We went for a (little) drive on Sunday.
Ok, we thought we’d go for a little drive, but in fact ended up covering 171 kilometres (106 miles), as you can see from this map of where we went.
Just down the road, not too far from where we are house sitting, a road leads off to the left. The Priory and Ansons Bay it say, but it also says, Mount William National Park.
Just before leaving to do some serious bushwalking, I found a warning online that said the access road to Mount William National Park was closed.
So with bushwalking off the agenda, we decided we’d go for a drive anyway. I wanted to take a look at Ansons Bay and then head out to Eddystone, but had no idea what we’d find went we got there.
Turning left onto a bitumen road was a blessing as most remote roads are graded dirt. The blessing didn’t last long though and it would be hours before we made it back onto a smoother roadway.
All lumps and bumps aside, the day was lovely. Ansons Bay is a fishing village with scattered houses and huts, the odd mansions or two and lots and lots of ‘liveable sheds’. There really wasn’t much to look at so we headed towards Eddystone.
I’d seen it earlier on Google Maps, but hadn’t paid that much attention to what was there. The road was rough, much rougher than the road to Ansons Bay, but as we were following a single electrical wire, we thought we’d just keep going and I’m so glad we did.
As it turns out, Eddystone Point has a beautiful lighthouse and is the most easterly point of Tasmania. It is also the very northern reach of the Bay of Fires.
We spent quite some time exploring the area. We walked down to Larc Beach and along the sand as far as we could. Offshore we could clearly see George Rocks and, in the distance behind the rocks, hill formations that I believe belong to the Furneaux Group of islands in Bass Strait.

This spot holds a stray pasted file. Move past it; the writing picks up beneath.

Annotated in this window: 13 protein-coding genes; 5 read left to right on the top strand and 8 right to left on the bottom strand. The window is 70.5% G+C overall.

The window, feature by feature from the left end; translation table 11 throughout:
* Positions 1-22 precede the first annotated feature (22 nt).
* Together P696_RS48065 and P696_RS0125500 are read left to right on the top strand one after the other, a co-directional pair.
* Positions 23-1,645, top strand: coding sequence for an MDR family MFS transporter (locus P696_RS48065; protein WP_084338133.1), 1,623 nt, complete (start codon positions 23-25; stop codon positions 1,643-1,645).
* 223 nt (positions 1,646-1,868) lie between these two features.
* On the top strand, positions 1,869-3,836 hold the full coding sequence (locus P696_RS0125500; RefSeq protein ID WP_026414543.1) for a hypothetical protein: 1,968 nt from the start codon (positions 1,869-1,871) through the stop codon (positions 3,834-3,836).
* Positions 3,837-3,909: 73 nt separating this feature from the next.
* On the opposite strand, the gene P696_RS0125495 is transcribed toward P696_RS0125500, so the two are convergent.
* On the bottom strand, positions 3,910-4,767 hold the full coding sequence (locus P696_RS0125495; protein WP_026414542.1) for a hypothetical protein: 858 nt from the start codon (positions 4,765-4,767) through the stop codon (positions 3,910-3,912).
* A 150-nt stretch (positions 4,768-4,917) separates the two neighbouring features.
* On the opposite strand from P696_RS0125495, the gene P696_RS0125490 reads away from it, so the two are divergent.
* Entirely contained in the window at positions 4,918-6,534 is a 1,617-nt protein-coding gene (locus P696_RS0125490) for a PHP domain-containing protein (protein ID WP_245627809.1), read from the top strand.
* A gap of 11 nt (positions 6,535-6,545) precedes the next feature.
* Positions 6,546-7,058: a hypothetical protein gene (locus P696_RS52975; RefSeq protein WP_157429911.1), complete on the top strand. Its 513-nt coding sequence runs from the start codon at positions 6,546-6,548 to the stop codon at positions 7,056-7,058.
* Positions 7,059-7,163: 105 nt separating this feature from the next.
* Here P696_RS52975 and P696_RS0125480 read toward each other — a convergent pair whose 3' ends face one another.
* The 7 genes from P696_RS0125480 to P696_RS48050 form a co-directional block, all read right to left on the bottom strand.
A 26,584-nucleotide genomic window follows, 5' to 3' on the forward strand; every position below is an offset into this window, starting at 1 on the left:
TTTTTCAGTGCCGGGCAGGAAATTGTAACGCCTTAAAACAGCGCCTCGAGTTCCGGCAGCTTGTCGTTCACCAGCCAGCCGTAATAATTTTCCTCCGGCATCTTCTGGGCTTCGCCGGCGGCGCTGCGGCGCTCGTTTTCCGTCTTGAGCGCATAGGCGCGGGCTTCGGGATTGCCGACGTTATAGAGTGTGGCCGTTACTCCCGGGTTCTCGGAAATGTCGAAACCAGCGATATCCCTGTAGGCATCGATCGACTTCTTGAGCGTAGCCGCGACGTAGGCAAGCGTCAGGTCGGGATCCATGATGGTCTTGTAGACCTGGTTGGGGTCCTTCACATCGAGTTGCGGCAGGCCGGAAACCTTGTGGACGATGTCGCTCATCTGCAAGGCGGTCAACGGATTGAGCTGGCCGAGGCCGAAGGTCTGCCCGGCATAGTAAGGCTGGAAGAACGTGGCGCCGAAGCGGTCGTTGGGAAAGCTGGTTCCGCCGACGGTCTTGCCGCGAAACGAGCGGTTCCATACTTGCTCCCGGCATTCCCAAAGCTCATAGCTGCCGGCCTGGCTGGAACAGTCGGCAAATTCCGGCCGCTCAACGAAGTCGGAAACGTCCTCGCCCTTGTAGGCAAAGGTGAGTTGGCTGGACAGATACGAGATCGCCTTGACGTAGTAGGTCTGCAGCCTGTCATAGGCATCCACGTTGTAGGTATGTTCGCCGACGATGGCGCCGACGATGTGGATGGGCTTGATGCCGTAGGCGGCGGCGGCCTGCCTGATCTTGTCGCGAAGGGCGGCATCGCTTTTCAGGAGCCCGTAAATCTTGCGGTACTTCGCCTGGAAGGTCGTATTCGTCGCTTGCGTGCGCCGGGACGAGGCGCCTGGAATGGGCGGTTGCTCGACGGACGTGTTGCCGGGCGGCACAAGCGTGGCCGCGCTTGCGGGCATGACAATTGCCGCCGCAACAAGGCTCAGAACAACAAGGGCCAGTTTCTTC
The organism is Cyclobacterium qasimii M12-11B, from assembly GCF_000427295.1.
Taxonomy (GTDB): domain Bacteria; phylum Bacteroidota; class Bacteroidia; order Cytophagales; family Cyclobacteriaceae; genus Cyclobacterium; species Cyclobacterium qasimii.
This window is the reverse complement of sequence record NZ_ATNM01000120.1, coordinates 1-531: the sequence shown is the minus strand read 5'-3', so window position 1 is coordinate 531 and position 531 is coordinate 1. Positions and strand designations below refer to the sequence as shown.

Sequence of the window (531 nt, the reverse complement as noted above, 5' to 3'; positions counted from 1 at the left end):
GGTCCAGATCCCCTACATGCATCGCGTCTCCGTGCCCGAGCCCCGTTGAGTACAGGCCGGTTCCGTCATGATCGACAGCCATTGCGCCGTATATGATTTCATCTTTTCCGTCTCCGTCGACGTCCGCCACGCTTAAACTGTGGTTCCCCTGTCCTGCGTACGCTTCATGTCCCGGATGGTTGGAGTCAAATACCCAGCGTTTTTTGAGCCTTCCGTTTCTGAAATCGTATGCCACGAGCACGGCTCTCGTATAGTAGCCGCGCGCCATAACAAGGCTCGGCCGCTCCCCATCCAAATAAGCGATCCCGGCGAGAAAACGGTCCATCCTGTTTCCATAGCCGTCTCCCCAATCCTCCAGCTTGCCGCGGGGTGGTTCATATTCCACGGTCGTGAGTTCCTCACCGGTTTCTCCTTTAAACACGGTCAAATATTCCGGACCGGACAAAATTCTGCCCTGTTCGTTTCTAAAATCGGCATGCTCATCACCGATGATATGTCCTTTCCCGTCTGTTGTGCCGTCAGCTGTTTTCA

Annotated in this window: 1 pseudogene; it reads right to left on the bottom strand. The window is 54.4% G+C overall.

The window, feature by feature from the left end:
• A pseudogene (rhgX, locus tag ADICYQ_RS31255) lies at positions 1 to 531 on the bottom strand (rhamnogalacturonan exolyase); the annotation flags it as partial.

But I’m only guessing we were close enough and that’s what we were looking at. The Furneaux Group is situated directly north of where we were, and north is where I was facing when I took the photo.
After exploring around the lighthouse, we then drove back along the road to a track where we could walk down to the beach on the south side of the point.
The sand was white, as it is on all the beaches we’ve been to within the Bay of Fires and the wind was quite fierce, making unusual structures in the sand. Not only shifting sand dunes – our foot prints had vanished by the time we walked back to the car and we were only on the beach five minutes, 10 minutes tops – but it created eerie sand structures that were the result of washed up kelp that had ‘dug in’ and the surrounding sand blown away. I’ve included a photo along with many others in the gallery below.
After leaving Eddystone behind, we then turned right to follow the road to Gladstone. But unlike the Gladstone in Queensland that most of my family and friends are familiar with, this was a tiny little hamlet with only a few homes and a General Store that doubles as a Post Office.
Before arriving at Gladstone though, we stopped by to take a look at Little Blue Lake. I hope you saw my Photo of the Week on Monday. Little Blue Lake is quite a sight to see, but sad that it is the result of mining in the area.
At Gladstone, we decided it was time to head back, but rather that turn around and follow the bumpy dirt road, we decided that we would follow the road we were on, having finally found (smoother) bitumen.
Our not so little Sunday drive didn’t result in a bushwalk, but was rewarding in so many other way.